Benjamin Fish (1797–1882) was a Hicksite Quaker, extremely active in the abolition movement. In addition, he would be one of the earliest promoters of a short-lived Fourierist Utopian community, the Sodus Bay Phalanx, and one of the last to abandon the venture when it failed roughly two years later. (Pictured, a barn on the Phalanx site, now a farm and animal shelter; the structure may date to the Phalanx period.)
Fish was born in Rhode Island. He earned his living as a nurseryman. In 1817, the Fish family—Benjamin, his wife, Sarah, and children, including Catharine and Mary—moved to west-central New York, settling in Farmington, where an active Quaker meetinghouse was situated. When the Orthodox and Hicksite Quakers split in 1828, primarily over the issue of how actively slavery ought to be opposed, the Fishes joined the Hicksites—the more zealously abolitionist sect—and moved to Rochester.
The Fishes were founding members and officers of the Western New York Anti-Slavery Society (organized in 1842), whose other members included Frederick Douglass, Isaac and Amy Post, and Asa and Huldah Anthony, cousins of Susan B. Anthony. Fish family members helped organize everything from abolitionist conventions to anti-slavery craft fairs and were also active in the Underground Railroad. In his autobiography Life and Times, Douglass praised Benjamin Fish and Asa Anthony as "good and true men of Rochester" who "cheered on and supported" his work.
Fish was involved with the Sodus Bay Phalanx from its beginning—which was a complicated affair. By summer 1843, he was president of the Fourier Society of the City of Rochester, which held its first convention August 22–23 at Monroe Hall, a downtown meeting space. At this convention, Fish was also elected president of the Ontario Phalanx, envisaged as a single large Fourierist community serving the entire region. That dream was soon dashed when John Anderson Collins formed a small nearby commune at Skaneateles in October 1843. On November 21, the Fourier Society of the City of Rochester met at the Athenaeum. Abandoning the notion of regionalism, it urged local Fourierist societies to form smaller communes as desired. Even so, the Ontario Phalanx leadership could not agree on where to launch its own local community. In December 1843, the Fourierist Society of the City of Rochester dissolved over this controversy.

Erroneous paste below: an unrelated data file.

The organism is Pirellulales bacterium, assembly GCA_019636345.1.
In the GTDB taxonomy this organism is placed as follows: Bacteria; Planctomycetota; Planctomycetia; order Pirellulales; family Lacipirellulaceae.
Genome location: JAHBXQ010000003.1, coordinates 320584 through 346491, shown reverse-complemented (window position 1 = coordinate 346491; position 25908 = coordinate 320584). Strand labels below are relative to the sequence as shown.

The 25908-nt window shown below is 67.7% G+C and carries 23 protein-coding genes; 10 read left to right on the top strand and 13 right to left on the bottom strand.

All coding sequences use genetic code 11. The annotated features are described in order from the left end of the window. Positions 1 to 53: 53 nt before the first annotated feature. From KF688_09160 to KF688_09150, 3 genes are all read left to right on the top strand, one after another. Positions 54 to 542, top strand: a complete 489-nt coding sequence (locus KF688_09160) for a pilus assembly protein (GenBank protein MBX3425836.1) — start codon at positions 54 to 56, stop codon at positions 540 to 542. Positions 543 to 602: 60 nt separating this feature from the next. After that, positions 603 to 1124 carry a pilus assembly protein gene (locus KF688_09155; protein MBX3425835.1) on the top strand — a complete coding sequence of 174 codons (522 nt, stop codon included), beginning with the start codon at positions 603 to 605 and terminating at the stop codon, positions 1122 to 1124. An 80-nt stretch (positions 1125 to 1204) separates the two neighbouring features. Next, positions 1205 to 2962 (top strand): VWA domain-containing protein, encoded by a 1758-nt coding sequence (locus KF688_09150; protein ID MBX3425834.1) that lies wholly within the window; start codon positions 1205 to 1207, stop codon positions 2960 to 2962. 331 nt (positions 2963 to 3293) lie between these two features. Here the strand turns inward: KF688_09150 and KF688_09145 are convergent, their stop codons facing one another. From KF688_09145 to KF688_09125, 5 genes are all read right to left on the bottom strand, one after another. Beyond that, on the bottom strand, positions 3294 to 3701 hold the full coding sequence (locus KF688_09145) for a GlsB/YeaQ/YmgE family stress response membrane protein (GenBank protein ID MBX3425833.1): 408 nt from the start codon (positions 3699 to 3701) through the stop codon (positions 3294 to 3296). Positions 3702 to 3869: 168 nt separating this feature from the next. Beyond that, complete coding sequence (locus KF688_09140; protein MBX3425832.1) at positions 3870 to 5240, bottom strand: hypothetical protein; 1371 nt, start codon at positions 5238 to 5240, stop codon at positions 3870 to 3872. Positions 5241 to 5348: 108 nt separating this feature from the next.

In January 1844, Fish led what was effectively a rump group of Ontario Phalanx leadership in signing a prospectus for a new commune, the Sodus Bay Phalanx. The prospectus was published in the Rochester Republican on January 23, 1844. The Utopian community purchased a 1,400-acre tract that had already been developed with communal living and work in mind. The site previously hosted a successful Shaker community that moved away only because a new canal was projected to run through it. The canal venture failed, and the Fourierists were able to purchase a nearly “move-in ready” commune from the canal promoters’ successors. But the price was steep ($35,000).
The under-capitalized Phalanx attracted many members at first, but they did not have the proper mix of skills to make the orchards, grist mill, saw mill, and craft shops productive. Add to that the fact that Fourier’s social and economic principles were unrealistic—not that the Sodus Bay Phalangists (as members of a Phalanx were called) had followed them closely—and that its membership was about evenly divided between devout, if liberal, Christians and freethinkers. Christians and freethinkers quickly clashed over whether work on the Sabbath should be permitted and even over food choice: most of the Christians were meat-eaters while almost all of the freethinkers were vegetarians.
The Sodus Bay Phalanx lasted only two years, formally dissolving on April 4, 1846. Loyal to the end, Fish served on a committee that concluded the Phalanx’s remaining business. He stepped down on April 17, after division of the remaining assets had been completed.
The Fishes moved briefly back to Rochester. In 1848, they returned to Farmington, where a new meeting of Congregational Friends had been organized. This group had a strong reform orientation, and the entire Fish family worked for causes including suffrage for women and African Americans, temperance, and fairer treatment of Native American tribes. A pacifist, Benjamin was fined and imprisoned for refusing to train for the militia. His daughter Catharine attended the 1848 Woman’s Rights Convention (nineteenth-century practice was to use the singular, woman's; later practice was to use the plural, women's) in Seneca Falls and signed the famous Declaration of Sentiments adopted by that convention.
Benjamin Fish died in 1882. He is buried alongside his wife, Sarah, in Rochester’s Mount Hope Cemetery.